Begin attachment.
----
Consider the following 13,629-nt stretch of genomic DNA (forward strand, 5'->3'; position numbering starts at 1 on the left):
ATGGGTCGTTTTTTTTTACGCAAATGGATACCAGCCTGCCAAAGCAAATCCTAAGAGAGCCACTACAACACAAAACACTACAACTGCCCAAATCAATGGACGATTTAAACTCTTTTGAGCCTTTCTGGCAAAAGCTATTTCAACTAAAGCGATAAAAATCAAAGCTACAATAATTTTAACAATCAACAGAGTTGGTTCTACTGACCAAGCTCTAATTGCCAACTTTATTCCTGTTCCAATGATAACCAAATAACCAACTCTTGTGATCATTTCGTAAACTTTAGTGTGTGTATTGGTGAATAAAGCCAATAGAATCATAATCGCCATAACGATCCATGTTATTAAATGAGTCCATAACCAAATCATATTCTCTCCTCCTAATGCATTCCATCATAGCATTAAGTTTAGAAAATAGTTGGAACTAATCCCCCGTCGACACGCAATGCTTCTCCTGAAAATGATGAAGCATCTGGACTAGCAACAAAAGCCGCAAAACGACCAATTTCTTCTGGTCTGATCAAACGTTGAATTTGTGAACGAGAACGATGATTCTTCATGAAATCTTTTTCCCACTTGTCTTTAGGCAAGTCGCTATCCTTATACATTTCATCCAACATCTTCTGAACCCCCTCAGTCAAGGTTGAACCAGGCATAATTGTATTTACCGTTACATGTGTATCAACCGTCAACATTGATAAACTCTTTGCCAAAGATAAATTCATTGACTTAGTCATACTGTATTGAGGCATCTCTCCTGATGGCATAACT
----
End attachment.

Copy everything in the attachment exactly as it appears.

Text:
Consider the following 13,629-nt stretch of genomic DNA (forward strand, 5'->3'; position numbering starts at 1 on the left):
ATGGGTCGTTTTTTTTTACGCAAATGGATACCAGCCTGCCAAAGCAAATCCTAAGAGAGCCACTACAACACAAAACACTACAACTGCCCAAATCAATGGACGATTTAAACTCTTTTGAGCCTTTCTGGCAAAAGCTATTTCAACTAAAGCGATAAAAATCAAAGCTACAATAATTTTAACAATCAACAGAGTTGGTTCTACTGACCAAGCTCTAATTGCCAACTTTATTCCTGTTCCAATGATAACCAAATAACCAACTCTTGTGATCATTTCGTAAACTTTAGTGTGTGTATTGGTGAATAAAGCCAATAGAATCATAATCGCCATAACGATCCATGTTATTAAATGAGTCCATAACCAAATCATATTCTCTCCTCCTAATGCATTCCATCATAGCATTAAGTTTAGAAAATAGTTGGAACTAATCCCCCGTCGACACGCAATGCTTCTCCTGAAAATGATGAAGCATCTGGACTAGCAACAAAAGCCGCAAAACGACCAATTTCTTCTGGTCTGATCAAACGTTGAATTTGTGAACGAGAACGATGATTCTTCATGAAATCTTTTTCCCACTTGTCTTTAGGCAAGTCGCTATCCTTATACATTTCATCCAACATCTTCTGAACCCCCTCAGTCAAGGTTGAACCAGGCATAATTGTATTTACCGTTACATGTGTATCAACCGTCAACATTGATAAACTCTTTGCCAAAGATAAATTCATTGACTTAGTCATACTGTATTGAGGCATCTCTCCTGATGGCATAACT